Or you could head on down to local Louisiana-themed bar and restaurant Oddfellow's Rest, 80 River St. in Hoboken, for a great taste of the Big Easy's big festival.
New Orleans, being a Catholic parish (or county), takes Mardi Gras, a festival that peaks the day before Ash Wednesday known as Fat Tuesday, very seriously - that is, as wild and outrageous fun goes. Beads, masks, costumes, parade floats, and other decorations come in Mardi Gras colors of purple, green, and gold, and drinks and Cajun cooking abound.
You can party in the same style on Feb. 1, 2, and Fat Tuesday, Feb. 5 at Oddfellow's where the attitude will be "Let the good times roll!"
Partying like it's the Big Easy
Since it first opened approximately 14 years ago, Oddfellow's has been the Mardi Gras hotspot in Hudson County.
"We get an enormous response every year. It's our busiest week of the year," said Jerry Maher, owner of Oddfellow's.
Maher and General Manager Missy Dimonde make sure that each year the restaurant has all the trademark trimmings of Mardi Gras, even a float with models tossing everything from beads and masks to little plastic alligators to the eager crowd.
"We have thousands of beads," said Maher. "People absolutely love catching from a float."
People love the spirit of Mardi Gras too, which is why they flock to New Orleans by the thousands for it, and Oddfellow's tries to capture and embody that experience for its patrons.
"Anybody's who's ever been down to New Orleans gets a taste of [Mardi Gras]," Maher said. "The people who come [to Oddfellow's for Mardi Gras] come here because most of them have probably already experienced Mardi Gras [in New Orleans], and they want to re-experience it."
One loyal customer and Hoboken resident, Michael Werthwein, has been down to New Orleans several times for Mardi Gras, and he looks forward to celebrating the holiday every year at Oddfellow's. He likens the Hoboken bar to the French Quarter, New Orleans' historical section that contains the infamous Bourbon Street, where the parade ends and the party begins with everyone getting together and just having a good time.
"It's a very jubilant atmosphere," Werthwein said. "I think they do a very good job of recreating Mardi Gras for being so far out of New Orleans. I actually prefer it over Mardi Gras, because it's not as crowded."
Makin' it Cajun
Werthwein also enjoys the jambalaya, a distinctive and spicy New Orleans dish made with chicken and andouille sausage with rice.
Though Oddfellow's restaurant is closed for Fat Tuesday, its Jambalaya Shack is open for business. So, hungry Carnival partygoers can eat in good old-fashioned Cajun style while enjoying Mardi Gras-themed martinis from the bar.
Maher said the drinking masses get particularly sweet on the drink New Orleans bar Pat O'Brien's is known for making popular - the Hurricane.
"There's a run on Hurricanes. We always sell a lot, but when Mardi Gras comes, most people who come in want to try one."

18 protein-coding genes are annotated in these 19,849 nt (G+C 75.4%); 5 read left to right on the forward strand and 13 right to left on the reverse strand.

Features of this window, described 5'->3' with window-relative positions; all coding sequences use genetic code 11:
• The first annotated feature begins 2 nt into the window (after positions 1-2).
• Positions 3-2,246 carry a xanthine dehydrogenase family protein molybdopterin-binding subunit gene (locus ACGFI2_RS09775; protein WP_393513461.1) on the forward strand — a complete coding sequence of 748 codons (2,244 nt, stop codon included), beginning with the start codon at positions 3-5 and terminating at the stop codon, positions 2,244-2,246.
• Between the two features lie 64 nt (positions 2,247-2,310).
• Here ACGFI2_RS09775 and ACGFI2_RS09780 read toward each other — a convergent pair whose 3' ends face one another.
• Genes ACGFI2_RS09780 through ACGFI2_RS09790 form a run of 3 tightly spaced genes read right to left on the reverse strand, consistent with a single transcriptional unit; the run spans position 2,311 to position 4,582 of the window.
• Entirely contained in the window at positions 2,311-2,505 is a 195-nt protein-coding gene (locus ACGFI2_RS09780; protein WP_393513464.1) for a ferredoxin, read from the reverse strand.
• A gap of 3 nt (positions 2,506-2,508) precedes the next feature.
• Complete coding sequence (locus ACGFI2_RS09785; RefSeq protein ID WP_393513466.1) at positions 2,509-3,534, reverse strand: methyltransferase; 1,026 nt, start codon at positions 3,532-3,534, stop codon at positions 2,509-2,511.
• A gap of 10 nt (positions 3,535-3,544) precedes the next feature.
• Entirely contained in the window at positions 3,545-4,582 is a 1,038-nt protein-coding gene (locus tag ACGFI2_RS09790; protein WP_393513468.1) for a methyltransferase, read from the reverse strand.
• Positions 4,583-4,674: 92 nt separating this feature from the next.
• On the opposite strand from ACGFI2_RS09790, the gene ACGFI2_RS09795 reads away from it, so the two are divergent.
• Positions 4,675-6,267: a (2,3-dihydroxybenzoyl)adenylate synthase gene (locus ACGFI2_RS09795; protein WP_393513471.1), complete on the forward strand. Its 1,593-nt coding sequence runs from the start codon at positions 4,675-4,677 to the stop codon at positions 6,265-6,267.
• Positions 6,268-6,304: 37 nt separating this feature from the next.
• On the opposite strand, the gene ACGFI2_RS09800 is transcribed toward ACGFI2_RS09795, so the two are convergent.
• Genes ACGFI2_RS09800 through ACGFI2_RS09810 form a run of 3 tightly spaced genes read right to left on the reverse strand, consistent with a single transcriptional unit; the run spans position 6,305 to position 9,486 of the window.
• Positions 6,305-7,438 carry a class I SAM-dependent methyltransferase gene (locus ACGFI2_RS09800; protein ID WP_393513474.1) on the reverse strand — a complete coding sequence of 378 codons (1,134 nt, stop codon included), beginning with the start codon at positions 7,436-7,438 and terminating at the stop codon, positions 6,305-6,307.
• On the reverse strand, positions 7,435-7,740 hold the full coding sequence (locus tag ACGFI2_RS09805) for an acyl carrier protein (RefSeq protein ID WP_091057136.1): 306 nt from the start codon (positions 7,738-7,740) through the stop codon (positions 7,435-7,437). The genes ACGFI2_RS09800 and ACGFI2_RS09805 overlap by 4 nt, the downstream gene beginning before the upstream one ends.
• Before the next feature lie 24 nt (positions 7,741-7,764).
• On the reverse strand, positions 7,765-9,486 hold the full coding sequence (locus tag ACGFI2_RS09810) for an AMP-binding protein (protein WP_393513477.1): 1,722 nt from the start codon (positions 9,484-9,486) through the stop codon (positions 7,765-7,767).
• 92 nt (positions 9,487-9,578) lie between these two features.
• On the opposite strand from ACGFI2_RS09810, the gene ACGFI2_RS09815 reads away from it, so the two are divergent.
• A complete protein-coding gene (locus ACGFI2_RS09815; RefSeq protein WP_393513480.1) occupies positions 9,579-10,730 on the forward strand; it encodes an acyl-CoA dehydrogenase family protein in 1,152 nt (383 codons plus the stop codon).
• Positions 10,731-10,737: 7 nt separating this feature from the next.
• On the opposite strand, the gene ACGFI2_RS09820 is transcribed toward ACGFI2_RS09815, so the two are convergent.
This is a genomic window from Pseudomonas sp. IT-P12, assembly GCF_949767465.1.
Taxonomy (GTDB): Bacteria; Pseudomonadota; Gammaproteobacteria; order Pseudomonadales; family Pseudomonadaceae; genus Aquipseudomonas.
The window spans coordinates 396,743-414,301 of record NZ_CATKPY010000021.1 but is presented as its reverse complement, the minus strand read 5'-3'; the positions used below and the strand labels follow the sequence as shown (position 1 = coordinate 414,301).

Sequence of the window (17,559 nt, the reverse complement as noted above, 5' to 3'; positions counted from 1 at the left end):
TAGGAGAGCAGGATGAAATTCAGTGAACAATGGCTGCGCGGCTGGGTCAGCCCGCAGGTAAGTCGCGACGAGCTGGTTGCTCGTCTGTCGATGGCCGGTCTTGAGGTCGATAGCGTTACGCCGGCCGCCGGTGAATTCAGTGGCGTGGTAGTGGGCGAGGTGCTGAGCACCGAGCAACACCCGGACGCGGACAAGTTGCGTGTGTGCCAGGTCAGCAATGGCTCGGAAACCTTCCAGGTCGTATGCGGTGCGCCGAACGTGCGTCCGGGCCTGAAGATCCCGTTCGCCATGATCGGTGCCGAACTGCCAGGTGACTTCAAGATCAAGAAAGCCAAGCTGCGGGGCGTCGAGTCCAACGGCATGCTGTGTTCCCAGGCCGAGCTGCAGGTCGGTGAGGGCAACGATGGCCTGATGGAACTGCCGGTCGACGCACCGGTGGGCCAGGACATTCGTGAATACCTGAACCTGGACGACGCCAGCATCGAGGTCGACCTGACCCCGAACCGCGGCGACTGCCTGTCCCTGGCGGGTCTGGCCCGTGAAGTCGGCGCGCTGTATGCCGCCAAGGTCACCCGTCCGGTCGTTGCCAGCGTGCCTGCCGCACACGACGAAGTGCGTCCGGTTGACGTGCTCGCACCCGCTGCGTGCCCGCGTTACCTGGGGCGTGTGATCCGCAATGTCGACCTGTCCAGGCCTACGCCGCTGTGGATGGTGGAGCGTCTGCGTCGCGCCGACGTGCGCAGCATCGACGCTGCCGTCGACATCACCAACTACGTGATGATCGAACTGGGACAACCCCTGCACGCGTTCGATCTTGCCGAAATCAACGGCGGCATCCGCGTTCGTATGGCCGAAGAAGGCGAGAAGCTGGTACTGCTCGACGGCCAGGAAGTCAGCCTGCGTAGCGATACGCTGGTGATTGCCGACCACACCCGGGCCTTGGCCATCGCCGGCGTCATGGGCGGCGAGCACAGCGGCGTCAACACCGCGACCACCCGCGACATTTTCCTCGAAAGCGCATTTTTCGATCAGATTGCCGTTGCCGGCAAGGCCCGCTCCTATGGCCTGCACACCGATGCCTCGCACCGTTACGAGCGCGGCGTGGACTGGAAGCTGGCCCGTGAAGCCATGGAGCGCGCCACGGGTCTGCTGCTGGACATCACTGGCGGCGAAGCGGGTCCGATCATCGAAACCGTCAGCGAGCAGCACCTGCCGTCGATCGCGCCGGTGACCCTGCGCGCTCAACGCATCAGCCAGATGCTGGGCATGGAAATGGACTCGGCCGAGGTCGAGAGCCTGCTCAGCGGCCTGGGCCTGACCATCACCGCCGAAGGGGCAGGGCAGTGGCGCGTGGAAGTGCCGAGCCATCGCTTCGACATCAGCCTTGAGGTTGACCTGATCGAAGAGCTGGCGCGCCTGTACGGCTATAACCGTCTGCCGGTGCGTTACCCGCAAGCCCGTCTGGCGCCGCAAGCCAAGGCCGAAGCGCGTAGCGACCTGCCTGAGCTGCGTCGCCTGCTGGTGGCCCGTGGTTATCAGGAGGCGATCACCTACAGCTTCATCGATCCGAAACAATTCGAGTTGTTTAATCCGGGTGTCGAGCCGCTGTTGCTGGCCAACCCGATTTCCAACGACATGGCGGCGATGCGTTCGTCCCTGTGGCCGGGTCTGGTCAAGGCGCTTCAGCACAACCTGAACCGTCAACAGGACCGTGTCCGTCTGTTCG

Werthwein described the signature cocktail as a punch, calling it "New Orleans' version of a Long Island Iced Tea."
But if you want a place at the bar, get there early. There's a line by 6 p.m. But don't worry - the doors are open until 2 a.m.
Around 9 p.m. on Fat Tuesday, a procession starts and the live band, the Voodudes, makes its way through the crowd to the stage while playing a traditional and upbeat "When the Saints Go Marching In."
The Voodudes are known as a New Orleans style band, and they've performed during Mardi Gras festivities at Oddfellow's since the restaurant opened, and they've been the big act for Fat Tuesday for the last several years. They've also played in New Orleans, but never during Mardi Gras.
With lead singer Andy Bernstein, guitarist Gary Ambrosy, bass player Fred Saunders, John Pittas on keyboard and a little accordion, and drummer Dave Ambrosy (Gary's younger brother), the New Brunswick-based Voodudes bring "Gulf Coast" music to the celebration in a mix of blues, jazz, a little country, and some rock.
"I would describe our music the same way I would describe my favorite dish; it's gumbo," said Bernstein. "We take what we like, we throw it all together, and we heat it up."
So what's their recipe for Fat Tuesday?
"Go to the Mardi Gras" and "Big Chief" by Professor Longhair (whose real name was Earl Byrd) are traditional Mardi Gras songs from the '40s that are on the music menu along with "The Mardi Gras Mambo" and "Iko Iko."
Additionally, to make sure they have a great authentic New Orleans sound for Mardi Gras, the Voodudes bring in a horn section featuring Tommy LaBella on sax and Neal Pawley on trombone.
The band members enjoy the festive fun of Mardi Gras at Oddfellow's, knowing that the crowd makes the most of the holiday and couldn't be in better spirits.
"Everybody has a great time," said Dave Ambrosy. "From the time we get there, until the time we leave, people are partying nonstop. I'm not sure how they make it to work the next day," he laughed.
Leading up to Fat Tuesday, Oddfellow's will also have Mardi Gras music from Night Train ("funkin' R&B") on Feb. 1 and Big Train ("Horn-infused funk and soul") on Feb. 2. Comments on this story can be sent to Mpaul@hudsonreporter.com.